Signs of child sexual abuse
Child sexual abuse is when an adult, a stronger child or a teenager involves a child in sexual activity.
Sexual abuse can be physical, verbal or emotional, including:
- kissing, holding or fondling a child in a sexual way
- exposing genitals to a child
- talking in a sexual way that’s not appropriate for the child’s age
- making obscene phone calls, text messages or remarks
- persistently intruding on a child’s privacy
- penetrating a child’s vagina or anus by penis, finger or other object
- having sex with a child under 16 years of age
- showing pornographic films, magazines or photographs to a child
- having a child pose or behave in a sexual way
- forcing a child or young person to watch a sexual act
- forcing a child or young person to have sex with another child
- oral sex
- child prostitution.
In addition to the signs of child abuse outlined above, children who’ve been sexually abused may also:
- know more about sexual activities than other children their age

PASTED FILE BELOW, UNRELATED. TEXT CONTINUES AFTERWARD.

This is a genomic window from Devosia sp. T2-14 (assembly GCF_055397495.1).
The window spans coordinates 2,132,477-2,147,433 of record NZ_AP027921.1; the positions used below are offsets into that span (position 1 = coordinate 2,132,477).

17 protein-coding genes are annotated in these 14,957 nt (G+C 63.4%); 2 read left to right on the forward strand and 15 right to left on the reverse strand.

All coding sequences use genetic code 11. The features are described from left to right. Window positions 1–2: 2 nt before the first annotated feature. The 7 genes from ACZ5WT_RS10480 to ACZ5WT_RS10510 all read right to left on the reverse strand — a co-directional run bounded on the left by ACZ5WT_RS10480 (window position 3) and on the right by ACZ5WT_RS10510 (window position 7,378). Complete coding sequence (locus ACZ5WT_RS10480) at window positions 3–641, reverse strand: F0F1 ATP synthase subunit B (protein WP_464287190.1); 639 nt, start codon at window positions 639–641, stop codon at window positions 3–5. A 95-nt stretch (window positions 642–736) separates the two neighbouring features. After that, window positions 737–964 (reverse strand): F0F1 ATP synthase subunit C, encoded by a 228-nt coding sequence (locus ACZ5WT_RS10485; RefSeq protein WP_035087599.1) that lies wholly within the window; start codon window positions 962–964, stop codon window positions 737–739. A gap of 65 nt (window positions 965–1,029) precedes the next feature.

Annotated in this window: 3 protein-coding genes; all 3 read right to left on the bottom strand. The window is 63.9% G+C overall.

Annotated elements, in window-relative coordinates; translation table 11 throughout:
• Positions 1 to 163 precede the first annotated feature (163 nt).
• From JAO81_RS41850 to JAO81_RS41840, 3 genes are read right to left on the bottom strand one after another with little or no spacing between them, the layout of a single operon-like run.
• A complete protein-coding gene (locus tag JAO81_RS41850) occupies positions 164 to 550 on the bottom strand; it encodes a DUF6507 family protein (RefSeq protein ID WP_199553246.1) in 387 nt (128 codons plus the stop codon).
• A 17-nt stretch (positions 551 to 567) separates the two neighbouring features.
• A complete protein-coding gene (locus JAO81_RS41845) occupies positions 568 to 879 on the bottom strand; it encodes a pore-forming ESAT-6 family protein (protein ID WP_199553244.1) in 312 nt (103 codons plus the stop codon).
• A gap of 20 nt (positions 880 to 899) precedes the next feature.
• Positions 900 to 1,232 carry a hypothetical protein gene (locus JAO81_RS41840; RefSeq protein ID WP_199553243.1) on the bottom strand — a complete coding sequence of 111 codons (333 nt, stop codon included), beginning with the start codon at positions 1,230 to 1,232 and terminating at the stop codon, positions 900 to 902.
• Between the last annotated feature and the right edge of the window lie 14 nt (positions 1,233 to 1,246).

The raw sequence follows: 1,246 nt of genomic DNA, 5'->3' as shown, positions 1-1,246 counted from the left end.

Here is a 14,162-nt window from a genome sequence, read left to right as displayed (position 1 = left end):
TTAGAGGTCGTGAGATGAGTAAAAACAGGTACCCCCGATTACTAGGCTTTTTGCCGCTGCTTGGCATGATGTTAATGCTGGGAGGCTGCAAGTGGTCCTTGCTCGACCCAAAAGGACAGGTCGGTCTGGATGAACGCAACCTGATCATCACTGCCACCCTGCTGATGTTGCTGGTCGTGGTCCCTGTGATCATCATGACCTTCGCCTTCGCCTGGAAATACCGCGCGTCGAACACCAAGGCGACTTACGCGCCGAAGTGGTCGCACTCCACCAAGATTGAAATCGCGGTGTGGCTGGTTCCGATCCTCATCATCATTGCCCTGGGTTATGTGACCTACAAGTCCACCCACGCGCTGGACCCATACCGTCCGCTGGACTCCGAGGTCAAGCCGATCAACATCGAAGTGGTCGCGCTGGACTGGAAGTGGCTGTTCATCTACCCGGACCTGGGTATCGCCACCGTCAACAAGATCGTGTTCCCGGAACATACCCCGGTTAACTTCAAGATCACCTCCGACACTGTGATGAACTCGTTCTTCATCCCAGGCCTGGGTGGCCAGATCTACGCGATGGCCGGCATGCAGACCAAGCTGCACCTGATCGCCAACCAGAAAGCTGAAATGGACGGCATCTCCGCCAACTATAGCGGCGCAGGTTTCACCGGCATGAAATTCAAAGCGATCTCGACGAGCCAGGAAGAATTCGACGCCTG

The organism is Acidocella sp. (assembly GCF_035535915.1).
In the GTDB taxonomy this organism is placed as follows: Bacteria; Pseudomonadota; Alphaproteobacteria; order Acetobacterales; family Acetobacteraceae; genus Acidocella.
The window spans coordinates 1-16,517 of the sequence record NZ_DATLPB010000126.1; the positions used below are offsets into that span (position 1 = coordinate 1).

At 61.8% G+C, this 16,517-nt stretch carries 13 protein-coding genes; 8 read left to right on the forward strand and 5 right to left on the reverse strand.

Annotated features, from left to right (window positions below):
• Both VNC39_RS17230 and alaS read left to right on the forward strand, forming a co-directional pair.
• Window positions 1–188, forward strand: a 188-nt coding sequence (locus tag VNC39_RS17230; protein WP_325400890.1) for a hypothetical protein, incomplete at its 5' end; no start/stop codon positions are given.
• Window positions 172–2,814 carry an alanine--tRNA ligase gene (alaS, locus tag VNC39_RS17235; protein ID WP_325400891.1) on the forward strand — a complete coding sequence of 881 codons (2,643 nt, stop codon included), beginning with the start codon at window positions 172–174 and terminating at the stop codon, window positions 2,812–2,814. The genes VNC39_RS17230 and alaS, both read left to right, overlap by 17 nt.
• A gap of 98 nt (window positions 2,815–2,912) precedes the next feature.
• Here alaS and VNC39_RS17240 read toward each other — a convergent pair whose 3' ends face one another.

- play in a sexual way
- masturbate more than what’s normal for their age and stage of development
- refuse to undress for activities or often wearing layers of clothing
- have bruising, bleeding, swelling, tears or cuts on their genitals or anus
- have unusual vaginal odour or discharge
- have itching or pain in the genital area, difficulty going to the toilet, walking or sitting
- have a sexually transmitted disease, especially in a young child
- have torn, stained or bloody clothing, especially underwear
- be afraid of being alone with a particular person
- be frequently depressed, feel suicidal or attempt suicide
- create stories, poems or artwork about abuse.
If a child shows any of these signs, you may need to act to keep them safe.